Review: Jeffrey Niehaus’ Biblical Theology: The Common Grace Covenants

Biblical theologies are the breaking trend in Christian theology. Looking at theology as a comprehensive vision of the Scriptures, Biblical theologies attempt to draw out truths and themes from the Scriptures that pervade the text’s basic essentials. No Biblical theology is definitive or exclusive but work to grapple with the themes and texts often overlooked or underemphasized via systematic theology. Jeffrey Niehaus’s Biblical Theology: The Common Grace Covenants stands in this growing trend with a profound emphasis on the covenant outworking of God in history.

Both a poet and theologian, Jeffery Niehaus writes in an elegant, poetic, and occasionally frustrating way (e.g. long excursus on Cain building a city that ultimately is more about the Spirit than Cain, 138-153). This makes his mind perfect for the flowing, thematic theology associated with Biblical Theology. Even when discussing familiar subjects, Niehaus is thought provoking in his analysis, definitions, and conclusions. This should make him a pleasurable read for students of theology, pastors, and even interested laymen. In line with his covenant theme, Niehaus wastes no time stressing the Scriptures as “covenant literature” (2-4). This is the theme of CGC and in this volume the universal nature of God’s relationships with man and the general living of those under “common grace” covenants (stressed in pages 223-246) is emphasized. This covenant focus also has an impact on Christian beliefs. For example, in speaking on inspiration he goes so far as to say, “Scripture is the Holy Spirit taking the form of words” (26). While never crossing lines of conservative orthodoxy, Niehaus has a way of presenting old truth in poetic and challenging new ways. Niehaus’s definition of faith (14-20) and even his understanding of righteousness (187-191) exemplify how emphasis to God’s revelation and covenant with man effects affects theology.

As the title indicates, CGC covers the Adamic and Noahic covenant found in the first nine chapters of the Bible. Despite the small amount of Biblical pages covered, the subject matter is expansive. Niehaus demonstrates how YEC (young earth creationism) is not faithful to the ancient emphasis of Genesis 1-2 (39-50) and expounds phenomenally on the “form of God” (54-60). He walks perfectly through a covenantal understanding of “grace and works” (76-80) and is profound in describing the eschatological parousia of God in the garden and in the flood (105-106). His reflective provocations including an interesting discussion of “guardian angels” (122-123), a defense of Genesis 6:1-4 that does not permit a proleptic (165) or Mosaic reading (166), and the Noahic covenant not being redemptive or salvific (223). It is this last point that seems the most important to Niehaus’s theme of these two covenants being common grace covenants that still extend over the whole world. His strong link between Adam and Noah as covenant heads is quite good (198-199) but it does seem to leave strong questions of God being capable, or willing, to deliver Noah from judgment without a unique and selective covenant of grace.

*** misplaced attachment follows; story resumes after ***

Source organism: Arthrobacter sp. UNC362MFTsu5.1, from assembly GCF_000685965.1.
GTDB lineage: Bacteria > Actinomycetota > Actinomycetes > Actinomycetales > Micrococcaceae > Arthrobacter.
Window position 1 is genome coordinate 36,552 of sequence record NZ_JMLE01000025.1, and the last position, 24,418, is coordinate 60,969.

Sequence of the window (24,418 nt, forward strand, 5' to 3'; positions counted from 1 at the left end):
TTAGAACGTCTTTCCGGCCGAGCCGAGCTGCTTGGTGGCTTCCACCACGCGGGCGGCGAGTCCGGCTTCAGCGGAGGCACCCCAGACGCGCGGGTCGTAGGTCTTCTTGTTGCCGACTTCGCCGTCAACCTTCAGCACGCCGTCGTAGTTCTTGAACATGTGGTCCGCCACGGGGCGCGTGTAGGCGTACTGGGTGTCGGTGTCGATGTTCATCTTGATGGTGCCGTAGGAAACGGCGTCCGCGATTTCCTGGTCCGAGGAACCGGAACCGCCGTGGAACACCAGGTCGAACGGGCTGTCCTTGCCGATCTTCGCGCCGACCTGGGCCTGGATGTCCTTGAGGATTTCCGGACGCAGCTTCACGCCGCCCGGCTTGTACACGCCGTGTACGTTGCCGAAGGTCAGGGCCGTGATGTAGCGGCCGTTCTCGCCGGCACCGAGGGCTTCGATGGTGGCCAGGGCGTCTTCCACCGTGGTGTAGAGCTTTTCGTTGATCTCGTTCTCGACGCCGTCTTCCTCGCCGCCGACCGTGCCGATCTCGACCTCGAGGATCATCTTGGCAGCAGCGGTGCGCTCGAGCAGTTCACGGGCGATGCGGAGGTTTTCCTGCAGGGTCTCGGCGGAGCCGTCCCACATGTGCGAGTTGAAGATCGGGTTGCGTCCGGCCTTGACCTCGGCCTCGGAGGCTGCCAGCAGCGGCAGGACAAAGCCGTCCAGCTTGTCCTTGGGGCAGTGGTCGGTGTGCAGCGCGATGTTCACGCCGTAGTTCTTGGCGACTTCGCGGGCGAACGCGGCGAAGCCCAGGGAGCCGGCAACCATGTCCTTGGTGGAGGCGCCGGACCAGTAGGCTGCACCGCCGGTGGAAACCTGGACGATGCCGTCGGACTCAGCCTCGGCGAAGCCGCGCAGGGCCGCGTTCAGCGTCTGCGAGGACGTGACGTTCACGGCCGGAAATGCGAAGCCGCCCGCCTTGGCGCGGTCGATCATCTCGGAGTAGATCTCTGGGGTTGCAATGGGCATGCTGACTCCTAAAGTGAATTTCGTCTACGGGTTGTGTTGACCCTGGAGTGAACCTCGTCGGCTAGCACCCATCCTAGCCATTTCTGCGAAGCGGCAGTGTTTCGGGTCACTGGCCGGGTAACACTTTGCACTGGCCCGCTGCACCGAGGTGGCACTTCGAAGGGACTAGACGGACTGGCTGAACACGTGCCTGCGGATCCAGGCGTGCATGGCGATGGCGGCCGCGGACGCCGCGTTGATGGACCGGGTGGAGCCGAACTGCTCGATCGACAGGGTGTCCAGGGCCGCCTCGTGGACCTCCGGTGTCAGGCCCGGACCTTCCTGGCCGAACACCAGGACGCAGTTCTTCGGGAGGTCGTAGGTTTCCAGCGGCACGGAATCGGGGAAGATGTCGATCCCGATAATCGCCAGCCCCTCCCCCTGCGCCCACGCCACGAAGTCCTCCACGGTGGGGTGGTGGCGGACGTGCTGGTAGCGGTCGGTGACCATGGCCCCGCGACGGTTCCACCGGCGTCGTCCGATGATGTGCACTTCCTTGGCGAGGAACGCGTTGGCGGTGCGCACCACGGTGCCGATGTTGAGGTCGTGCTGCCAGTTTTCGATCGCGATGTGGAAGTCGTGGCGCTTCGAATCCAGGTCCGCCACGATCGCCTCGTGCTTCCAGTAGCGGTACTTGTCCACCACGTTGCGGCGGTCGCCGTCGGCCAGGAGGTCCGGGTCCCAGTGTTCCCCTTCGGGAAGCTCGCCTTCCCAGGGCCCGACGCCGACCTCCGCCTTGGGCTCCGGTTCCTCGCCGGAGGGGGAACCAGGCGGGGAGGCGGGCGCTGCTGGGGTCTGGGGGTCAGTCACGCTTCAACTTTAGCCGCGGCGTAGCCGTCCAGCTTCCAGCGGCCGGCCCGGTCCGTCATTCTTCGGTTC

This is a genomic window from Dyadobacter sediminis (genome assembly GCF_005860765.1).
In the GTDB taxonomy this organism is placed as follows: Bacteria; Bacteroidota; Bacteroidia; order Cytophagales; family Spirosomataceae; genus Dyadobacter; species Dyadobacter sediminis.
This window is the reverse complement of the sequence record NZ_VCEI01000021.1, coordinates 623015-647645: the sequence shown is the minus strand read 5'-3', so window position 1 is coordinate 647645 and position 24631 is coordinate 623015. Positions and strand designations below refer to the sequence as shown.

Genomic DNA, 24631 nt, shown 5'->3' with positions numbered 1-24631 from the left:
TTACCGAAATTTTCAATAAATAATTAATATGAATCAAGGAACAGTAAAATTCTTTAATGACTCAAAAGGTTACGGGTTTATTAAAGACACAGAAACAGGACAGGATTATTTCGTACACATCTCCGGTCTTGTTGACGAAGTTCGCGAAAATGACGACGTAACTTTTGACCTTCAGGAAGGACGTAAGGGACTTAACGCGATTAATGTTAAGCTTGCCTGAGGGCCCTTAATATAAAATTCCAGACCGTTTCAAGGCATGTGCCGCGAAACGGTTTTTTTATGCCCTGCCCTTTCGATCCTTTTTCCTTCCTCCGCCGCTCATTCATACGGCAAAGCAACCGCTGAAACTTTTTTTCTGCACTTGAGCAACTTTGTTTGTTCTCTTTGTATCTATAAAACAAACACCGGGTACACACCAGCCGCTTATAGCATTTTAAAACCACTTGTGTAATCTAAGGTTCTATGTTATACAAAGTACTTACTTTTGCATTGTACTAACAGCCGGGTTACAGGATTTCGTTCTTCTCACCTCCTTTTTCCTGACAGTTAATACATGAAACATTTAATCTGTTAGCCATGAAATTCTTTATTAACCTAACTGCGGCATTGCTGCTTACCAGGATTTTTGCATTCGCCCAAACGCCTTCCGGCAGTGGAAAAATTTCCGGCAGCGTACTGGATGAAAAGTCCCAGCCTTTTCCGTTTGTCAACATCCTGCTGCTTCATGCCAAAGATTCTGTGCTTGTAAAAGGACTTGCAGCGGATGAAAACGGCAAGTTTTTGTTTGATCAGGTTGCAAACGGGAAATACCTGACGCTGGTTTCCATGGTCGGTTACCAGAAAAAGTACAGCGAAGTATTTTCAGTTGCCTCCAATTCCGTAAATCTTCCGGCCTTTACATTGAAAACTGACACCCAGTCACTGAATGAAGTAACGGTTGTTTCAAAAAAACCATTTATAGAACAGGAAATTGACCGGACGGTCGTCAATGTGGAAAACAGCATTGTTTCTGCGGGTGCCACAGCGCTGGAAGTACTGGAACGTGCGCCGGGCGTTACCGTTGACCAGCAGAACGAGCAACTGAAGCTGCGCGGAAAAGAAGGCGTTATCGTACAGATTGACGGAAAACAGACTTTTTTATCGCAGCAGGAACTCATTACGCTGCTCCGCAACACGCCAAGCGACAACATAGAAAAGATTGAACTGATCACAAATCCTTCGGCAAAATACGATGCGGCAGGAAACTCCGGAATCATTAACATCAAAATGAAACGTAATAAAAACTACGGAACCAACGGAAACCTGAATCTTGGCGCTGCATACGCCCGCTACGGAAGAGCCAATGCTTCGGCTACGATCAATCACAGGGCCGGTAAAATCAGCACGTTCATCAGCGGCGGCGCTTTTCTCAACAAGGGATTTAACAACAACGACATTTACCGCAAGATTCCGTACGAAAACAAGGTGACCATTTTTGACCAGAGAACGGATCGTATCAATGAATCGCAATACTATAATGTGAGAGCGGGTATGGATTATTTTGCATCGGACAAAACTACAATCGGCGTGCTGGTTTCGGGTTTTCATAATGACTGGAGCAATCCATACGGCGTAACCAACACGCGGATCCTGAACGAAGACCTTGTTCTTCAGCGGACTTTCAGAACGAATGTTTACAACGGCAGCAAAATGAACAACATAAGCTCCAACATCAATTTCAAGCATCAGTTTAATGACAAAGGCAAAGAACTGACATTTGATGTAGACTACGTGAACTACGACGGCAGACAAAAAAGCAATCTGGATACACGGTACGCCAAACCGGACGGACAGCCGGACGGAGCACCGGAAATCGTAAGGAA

In conclusion, Niehaus’s CGC is a joy to read. It is pleasing to the mind (theology) as well as the soul (poetry). His sometimes strenuous and seemingly misplaced “excursus” are endurable given his excellent writing (e.g. his lengthy discussion of “territorial spirits,” 241-245). His theology is provocative yet orthodox. His emphasis on a historical-grammatical approach that looks forward to Christ has some insightful revelations. Though many will be unconvinced of how “common grace,” God’s deliverance was, Biblical Theology: The Common Grace Covenants is something to be heartily recommended to pastors, students and laymen alike.

Disclosure of Material Connection: I received this book free from the publisher. I was not required to write a positive review. The opinions I have expressed are my own. I am disclosing this in accordance with the Federal Trade Commission’s 16 CFR, Part 255: “Guides Concerning the Use of Endorsements and Testimonials in Advertising.”


Joshua Torrey is a New Mexico boy in an Austin, TX world. He is husband to Alaina and father to Kenzie & Judah and spends his free time studying for the edification of his household. These studies include the intricacies of hockey, football, curling, beer, and theology. You can follow him @AustinPreterism and read his theological musings and running commentary of the Scriptures at The Torrey Gazette.